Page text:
Animal Artwork and More Languages in iPhone Spelling App March 29th, 2010
Patrick Stein

I just finished up some animal artwork for my iPhone Spelling Toy. I also added translations for Japanese and German (in addition to the English, French, and Spanish that were already there). After I double-check the translations, I will get it uploaded to the App Store.

If you have any expertise in Spanish, French, German, or Japanese, I’d appreciate any feedback you can give me about the words I chose in those languages. Would they be the word one would think of when shown the picture? Thanks, in advance.

Roto-Mortar: A 7-Day Lisp Game March 26th, 2010
Patrick Stein

Roto Mortar was written for the 2010 LISP Game Design Challenge. The challenge was to design and implement a game in seven days using some LISP dialect.

The KPs have been beating on your base all week. Your defenses are just about to collapse. In fact, your mortar cannons are both on the fritz. Billy Bob, the ACME Repair Guy, has just gotten one of your mortar cannons back online. Unfortunately, he had to wire things a little wonky. Your cannon is spinning all on its own. You’ve only got one button to control both the elevation of the cannon and when to fire it. And, you better fire it, because the KPs are still coming at you.


A few years ago, I read the book Game Design Workshop: Designing, Prototyping, and Playtesting Games. One of the exercises in the first chapter is to design a game with a “one-button interface”. At the time, I didn’t come up with anything particularly thrilling.

When I started brainstorming what to do for this Game Challenge, I remembered that exercise. I came up with this concept just under (as in 3.5 hours under) seven days ago. The game is nowhere near as polished as I’d like… but it was a 7-day thing. And, it was fun to take a break from Objective C to get back to some Lisp programming.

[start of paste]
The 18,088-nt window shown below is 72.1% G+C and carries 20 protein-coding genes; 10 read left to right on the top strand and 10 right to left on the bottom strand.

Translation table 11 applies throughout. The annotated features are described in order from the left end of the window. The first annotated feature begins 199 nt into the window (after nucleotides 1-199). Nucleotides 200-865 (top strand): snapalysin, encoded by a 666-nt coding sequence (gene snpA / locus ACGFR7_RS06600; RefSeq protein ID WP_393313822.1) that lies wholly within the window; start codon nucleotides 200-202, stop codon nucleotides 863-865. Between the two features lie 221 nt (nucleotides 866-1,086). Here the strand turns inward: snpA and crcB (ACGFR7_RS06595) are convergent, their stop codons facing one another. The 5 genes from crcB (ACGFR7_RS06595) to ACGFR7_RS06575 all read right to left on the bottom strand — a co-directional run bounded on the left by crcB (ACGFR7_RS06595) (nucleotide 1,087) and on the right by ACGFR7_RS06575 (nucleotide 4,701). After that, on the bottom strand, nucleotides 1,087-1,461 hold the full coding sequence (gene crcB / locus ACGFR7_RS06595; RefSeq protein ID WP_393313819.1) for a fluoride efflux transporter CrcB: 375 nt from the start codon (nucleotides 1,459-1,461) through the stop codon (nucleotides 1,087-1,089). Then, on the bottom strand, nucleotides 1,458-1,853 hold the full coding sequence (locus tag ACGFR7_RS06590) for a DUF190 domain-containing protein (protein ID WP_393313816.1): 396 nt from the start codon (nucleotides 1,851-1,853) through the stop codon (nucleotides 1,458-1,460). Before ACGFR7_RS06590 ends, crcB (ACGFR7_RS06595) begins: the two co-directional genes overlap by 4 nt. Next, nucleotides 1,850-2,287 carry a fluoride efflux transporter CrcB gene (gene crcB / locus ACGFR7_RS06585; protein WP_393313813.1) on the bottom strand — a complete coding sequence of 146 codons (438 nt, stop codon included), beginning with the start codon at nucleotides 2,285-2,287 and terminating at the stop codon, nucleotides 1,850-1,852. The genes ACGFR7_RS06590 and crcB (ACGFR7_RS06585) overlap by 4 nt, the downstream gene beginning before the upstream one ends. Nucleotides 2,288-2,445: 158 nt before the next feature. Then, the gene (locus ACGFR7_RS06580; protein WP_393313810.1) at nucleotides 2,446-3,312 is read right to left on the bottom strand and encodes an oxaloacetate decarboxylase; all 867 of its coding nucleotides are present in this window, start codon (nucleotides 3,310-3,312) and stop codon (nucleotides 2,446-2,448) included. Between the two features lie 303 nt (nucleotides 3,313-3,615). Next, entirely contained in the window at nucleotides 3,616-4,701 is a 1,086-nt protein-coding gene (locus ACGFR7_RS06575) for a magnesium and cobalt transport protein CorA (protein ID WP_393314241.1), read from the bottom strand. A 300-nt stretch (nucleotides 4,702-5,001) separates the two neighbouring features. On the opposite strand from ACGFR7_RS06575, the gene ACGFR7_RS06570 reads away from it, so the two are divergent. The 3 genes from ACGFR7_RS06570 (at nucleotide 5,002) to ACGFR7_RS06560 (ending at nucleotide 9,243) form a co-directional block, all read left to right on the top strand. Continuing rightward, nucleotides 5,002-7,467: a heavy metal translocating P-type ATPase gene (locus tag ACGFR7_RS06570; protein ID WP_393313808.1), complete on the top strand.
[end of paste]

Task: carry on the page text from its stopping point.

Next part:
Obtaining It

You can find out more about the game, including where to get the source and a Mac OS X binary, on the game’s web page.

XML Parser Generator March 16th, 2010
Patrick Stein

A few years back (for a very generous few), we needed to parse a wide variety of XML strings. It was quite tedious to go from the XML to the native-language representations of the data (even from a DOM version). Furthermore, we needed to parse this XML both in Java and in C++.

I wrote (in Java) an XML parser generator that took an XML description of how you’d like the native-language data structures to look and where in the XML it could find the values for those data structures. The Java code-base for this was ugly, ugly, ugly. I tried several times to clean it up into something publishable. I tried to clean it up several times so that it could actually generate the parser it used to read the XML description file. Alas, the meta-ness, combined with the clunky Java code, kept me from completing the circle.

Fast forward to last week. Suddenly, I have a reason to parse a wide variety of XML strings in Objective C. I certainly didn’t want to pull out the Java parser generator and try to beat it into generating Objective C, too. That’s fortunate, too, because I cannot find any of the copies (in various states of repair) that once lurked in ~/src.